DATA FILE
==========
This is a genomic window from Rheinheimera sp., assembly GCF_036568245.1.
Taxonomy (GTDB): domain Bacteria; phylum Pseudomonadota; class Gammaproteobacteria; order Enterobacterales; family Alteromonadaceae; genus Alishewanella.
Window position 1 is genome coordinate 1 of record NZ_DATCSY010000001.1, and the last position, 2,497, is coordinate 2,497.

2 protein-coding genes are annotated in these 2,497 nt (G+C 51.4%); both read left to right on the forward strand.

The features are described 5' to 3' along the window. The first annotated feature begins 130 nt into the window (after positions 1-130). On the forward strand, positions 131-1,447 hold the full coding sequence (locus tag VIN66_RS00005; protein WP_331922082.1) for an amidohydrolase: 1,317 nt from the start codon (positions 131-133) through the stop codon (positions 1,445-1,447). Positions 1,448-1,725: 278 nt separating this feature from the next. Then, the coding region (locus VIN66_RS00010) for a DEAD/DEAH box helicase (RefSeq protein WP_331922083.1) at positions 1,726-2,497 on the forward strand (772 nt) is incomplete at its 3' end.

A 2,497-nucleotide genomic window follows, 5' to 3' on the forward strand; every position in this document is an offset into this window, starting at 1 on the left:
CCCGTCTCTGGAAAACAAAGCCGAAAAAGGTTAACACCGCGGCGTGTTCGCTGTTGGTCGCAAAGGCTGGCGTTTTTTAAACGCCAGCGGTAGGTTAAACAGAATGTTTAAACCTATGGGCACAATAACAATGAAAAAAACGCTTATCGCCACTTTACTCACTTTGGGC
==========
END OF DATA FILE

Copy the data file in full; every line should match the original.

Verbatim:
This is a genomic window from Rheinheimera sp., assembly GCF_036568245.1.
Taxonomy (GTDB): domain Bacteria; phylum Pseudomonadota; class Gammaproteobacteria; order Enterobacterales; family Alteromonadaceae; genus Alishewanella.
Window position 1 is genome coordinate 1 of record NZ_DATCSY010000001.1, and the last position, 2,497, is coordinate 2,497.

2 protein-coding genes are annotated in these 2,497 nt (G+C 51.4%); both read left to right on the forward strand.

The features are described 5' to 3' along the window. The first annotated feature begins 130 nt into the window (after positions 1-130). On the forward strand, positions 131-1,447 hold the full coding sequence (locus tag VIN66_RS00005; protein WP_331922082.1) for an amidohydrolase: 1,317 nt from the start codon (positions 131-133) through the stop codon (positions 1,445-1,447). Positions 1,448-1,725: 278 nt separating this feature from the next. Then, the coding region (locus VIN66_RS00010) for a DEAD/DEAH box helicase (RefSeq protein WP_331922083.1) at positions 1,726-2,497 on the forward strand (772 nt) is incomplete at its 3' end.

A 2,497-nucleotide genomic window follows, 5' to 3' on the forward strand; every position in this document is an offset into this window, starting at 1 on the left:
CCCGTCTCTGGAAAACAAAGCCGAAAAAGGTTAACACCGCGGCGTGTTCGCTGTTGGTCGCAAAGGCTGGCGTTTTTTAAACGCCAGCGGTAGGTTAAACAGAATGTTTAAACCTATGGGCACAATAACAATGAAAAAAACGCTTATCGCCACTTTACTCACTTTGGGC